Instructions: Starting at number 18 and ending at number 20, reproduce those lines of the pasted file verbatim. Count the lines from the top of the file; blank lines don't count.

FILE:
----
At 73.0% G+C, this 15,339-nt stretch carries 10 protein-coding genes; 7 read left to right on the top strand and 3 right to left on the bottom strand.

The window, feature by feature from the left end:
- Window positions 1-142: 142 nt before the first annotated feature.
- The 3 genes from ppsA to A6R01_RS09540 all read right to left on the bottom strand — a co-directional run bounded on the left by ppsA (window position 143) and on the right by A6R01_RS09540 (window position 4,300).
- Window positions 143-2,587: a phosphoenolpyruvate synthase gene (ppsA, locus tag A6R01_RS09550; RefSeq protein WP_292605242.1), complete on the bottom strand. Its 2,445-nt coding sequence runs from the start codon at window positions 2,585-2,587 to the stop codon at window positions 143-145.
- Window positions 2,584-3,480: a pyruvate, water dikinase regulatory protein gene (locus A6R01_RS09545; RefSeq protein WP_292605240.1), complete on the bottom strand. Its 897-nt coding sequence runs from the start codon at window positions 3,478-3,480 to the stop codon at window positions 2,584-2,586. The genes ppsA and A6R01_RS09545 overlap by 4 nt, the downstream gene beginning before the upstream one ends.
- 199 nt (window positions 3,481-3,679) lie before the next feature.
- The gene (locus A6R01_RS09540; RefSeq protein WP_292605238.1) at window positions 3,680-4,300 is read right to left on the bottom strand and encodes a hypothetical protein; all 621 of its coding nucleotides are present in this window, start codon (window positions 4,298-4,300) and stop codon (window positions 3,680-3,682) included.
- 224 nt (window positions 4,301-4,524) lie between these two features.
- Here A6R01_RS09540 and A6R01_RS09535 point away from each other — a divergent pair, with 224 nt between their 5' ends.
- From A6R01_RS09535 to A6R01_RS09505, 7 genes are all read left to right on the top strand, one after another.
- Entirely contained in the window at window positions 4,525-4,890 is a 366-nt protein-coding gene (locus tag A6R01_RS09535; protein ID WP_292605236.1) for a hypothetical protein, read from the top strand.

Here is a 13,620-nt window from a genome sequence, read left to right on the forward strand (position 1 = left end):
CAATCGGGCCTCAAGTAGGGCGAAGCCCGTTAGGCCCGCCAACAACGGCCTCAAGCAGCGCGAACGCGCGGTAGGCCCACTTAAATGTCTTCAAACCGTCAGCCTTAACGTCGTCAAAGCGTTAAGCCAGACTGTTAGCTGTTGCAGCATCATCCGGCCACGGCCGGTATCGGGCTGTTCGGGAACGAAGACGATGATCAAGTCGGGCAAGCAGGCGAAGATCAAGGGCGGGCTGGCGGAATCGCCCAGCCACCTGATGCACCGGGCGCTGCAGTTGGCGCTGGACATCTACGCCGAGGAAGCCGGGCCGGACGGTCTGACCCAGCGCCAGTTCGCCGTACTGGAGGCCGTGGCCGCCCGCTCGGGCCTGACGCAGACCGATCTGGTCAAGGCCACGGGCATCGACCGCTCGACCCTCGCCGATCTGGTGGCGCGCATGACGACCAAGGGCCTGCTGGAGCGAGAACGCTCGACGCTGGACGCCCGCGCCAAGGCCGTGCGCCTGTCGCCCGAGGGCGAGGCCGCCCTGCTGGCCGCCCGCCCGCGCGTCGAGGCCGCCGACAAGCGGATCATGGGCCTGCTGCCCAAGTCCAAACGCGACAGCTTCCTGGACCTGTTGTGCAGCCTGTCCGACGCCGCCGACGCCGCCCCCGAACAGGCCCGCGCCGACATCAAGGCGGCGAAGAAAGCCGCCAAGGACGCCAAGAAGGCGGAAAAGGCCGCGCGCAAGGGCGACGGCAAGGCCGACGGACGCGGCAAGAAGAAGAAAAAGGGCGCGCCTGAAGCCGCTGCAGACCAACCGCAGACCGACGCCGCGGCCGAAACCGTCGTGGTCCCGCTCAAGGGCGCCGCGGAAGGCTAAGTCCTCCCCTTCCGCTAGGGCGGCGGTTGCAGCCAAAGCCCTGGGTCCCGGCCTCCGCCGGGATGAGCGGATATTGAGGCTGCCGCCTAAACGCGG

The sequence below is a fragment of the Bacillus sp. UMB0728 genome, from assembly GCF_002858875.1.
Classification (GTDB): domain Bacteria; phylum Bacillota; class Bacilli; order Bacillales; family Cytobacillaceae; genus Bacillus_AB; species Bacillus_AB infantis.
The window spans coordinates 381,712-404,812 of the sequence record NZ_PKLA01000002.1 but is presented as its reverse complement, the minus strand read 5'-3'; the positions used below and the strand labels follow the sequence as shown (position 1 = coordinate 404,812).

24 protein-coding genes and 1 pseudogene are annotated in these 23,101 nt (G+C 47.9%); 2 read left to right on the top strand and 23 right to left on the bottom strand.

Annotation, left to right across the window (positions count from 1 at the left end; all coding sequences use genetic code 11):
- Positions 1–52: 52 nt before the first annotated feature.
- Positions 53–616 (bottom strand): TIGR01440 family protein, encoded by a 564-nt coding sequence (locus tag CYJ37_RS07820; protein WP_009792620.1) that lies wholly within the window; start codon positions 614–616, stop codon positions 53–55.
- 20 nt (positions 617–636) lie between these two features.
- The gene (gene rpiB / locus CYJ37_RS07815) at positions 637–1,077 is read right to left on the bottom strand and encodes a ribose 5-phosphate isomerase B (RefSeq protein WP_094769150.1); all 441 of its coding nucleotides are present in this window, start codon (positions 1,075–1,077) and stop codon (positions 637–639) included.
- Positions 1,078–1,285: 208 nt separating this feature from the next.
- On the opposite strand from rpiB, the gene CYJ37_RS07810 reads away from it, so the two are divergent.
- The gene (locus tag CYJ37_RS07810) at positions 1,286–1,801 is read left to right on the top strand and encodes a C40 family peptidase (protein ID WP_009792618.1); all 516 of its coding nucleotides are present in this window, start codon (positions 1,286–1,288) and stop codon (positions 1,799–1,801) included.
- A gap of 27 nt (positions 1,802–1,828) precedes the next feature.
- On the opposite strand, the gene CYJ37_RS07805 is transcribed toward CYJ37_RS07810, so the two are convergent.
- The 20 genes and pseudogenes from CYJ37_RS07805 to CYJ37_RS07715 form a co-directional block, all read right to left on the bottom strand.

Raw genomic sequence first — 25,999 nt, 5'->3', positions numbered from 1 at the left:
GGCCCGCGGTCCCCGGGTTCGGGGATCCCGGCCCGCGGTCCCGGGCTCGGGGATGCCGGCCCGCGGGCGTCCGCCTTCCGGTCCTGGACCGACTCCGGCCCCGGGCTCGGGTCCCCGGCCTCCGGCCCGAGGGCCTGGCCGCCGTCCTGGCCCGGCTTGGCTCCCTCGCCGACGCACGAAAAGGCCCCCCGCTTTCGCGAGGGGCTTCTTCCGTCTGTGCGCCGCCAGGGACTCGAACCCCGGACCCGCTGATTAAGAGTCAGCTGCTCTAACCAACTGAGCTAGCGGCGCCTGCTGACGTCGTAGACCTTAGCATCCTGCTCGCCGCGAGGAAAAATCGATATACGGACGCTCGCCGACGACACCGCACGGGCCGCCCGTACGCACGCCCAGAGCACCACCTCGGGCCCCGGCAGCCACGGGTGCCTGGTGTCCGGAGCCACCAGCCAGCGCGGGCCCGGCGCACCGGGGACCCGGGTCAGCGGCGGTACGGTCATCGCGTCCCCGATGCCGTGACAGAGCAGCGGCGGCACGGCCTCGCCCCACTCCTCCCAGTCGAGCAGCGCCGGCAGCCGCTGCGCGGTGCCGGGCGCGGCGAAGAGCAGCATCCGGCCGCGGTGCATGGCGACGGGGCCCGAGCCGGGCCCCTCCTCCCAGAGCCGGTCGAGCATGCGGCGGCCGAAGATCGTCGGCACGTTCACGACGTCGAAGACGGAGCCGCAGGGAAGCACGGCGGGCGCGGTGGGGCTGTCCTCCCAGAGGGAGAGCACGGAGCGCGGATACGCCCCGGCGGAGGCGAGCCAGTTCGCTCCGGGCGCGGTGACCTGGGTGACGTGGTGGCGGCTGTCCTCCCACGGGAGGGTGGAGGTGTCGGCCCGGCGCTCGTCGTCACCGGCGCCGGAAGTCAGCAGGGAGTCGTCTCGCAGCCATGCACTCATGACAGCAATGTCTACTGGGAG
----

24 protein-coding genes and 1 pseudogene are annotated in these 23,101 nt (G+C 47.9%); 2 read left to right on the top strand and 23 right to left on the bottom strand.

Annotation, left to right across the window (positions count from 1 at the left end; all coding sequences use genetic code 11):
- Positions 1–52: 52 nt before the first annotated feature.